Florida

Senate Republicans Delay Vote on Health Care Bill
GOP leaders say more time needed to negotiate the proposal

Senate Majority Leader Mitch McConnell, R-Ky., right, and Vice President Mike Pence are still looking for the GOP votes to advance their legislation to redo the U.S. health insurance system. (Tom Williams/CQ Roll Call)

By JOE WILLIAMS and NIELS LESNIEWSKI, Roll Call

The Senate will not vote this week on a Republican bill to overhaul the U.S. health insurance system despite continued pressure from conservative activists and the Trump administration to act.

GOP Super PAC Plans to Go All In on Pelosi Attacks
Congressional Leadership Fund polling shows minority leader underwater

House Minority Leader Nancy Pelosi will continue to be targeted by outside groups to attack Democrats in 2018. (Tom Williams/CQ Roll Call File Photo)

On the heels of a Republican victory in Georgia’s 6th District last week, the major GOP super PAC that played in that race is making known its plans to spend millions tying Democratic House candidates to Minority Leader Nancy Pelosi in 2018.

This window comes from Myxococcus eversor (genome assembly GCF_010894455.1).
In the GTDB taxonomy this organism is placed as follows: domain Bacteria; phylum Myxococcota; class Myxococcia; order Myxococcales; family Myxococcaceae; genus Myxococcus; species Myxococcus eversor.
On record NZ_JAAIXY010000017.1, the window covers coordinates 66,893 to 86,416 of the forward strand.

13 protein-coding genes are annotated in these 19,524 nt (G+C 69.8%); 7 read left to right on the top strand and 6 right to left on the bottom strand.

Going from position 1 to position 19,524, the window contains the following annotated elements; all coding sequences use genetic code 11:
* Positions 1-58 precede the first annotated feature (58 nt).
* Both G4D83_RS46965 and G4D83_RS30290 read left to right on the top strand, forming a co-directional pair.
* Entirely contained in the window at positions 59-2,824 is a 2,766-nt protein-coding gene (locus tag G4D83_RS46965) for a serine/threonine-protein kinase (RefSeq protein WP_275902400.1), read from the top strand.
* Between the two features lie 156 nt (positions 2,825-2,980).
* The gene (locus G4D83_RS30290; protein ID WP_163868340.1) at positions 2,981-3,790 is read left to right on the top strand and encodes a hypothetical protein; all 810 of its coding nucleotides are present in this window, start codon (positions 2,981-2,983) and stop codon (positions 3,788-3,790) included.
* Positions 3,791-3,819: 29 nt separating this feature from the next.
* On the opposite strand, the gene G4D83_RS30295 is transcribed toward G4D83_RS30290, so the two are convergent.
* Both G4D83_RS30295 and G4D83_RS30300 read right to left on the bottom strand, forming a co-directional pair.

The Congressional Leadership Fund, a super PAC backed by House GOP leadership, spent $7 million in the Georgia special election — much of it on attacks that tried to tie Democratic candidate Jon Ossoff to Pelosi. It launched similar attacks against the Democrat in the special election for Montana’s at-large district, which Republicans also won.  

Lawmakers Want Trump’s Tax Returns, but Won’t Release Their Own
Only a handful willing to release documents to Roll Call

New Mexico Rep. Ben Ray Luján has called on President Donald Trump to release his tax returns. (Bill Clark/CQ Roll Call file photo)

Rep. Ben Ray Luján — like many in Congress — wants President Donald Trump to release his tax returns.

Transparency, the New Mexico Democrat said recently in a Facebook post, “is a cornerstone of democracy.”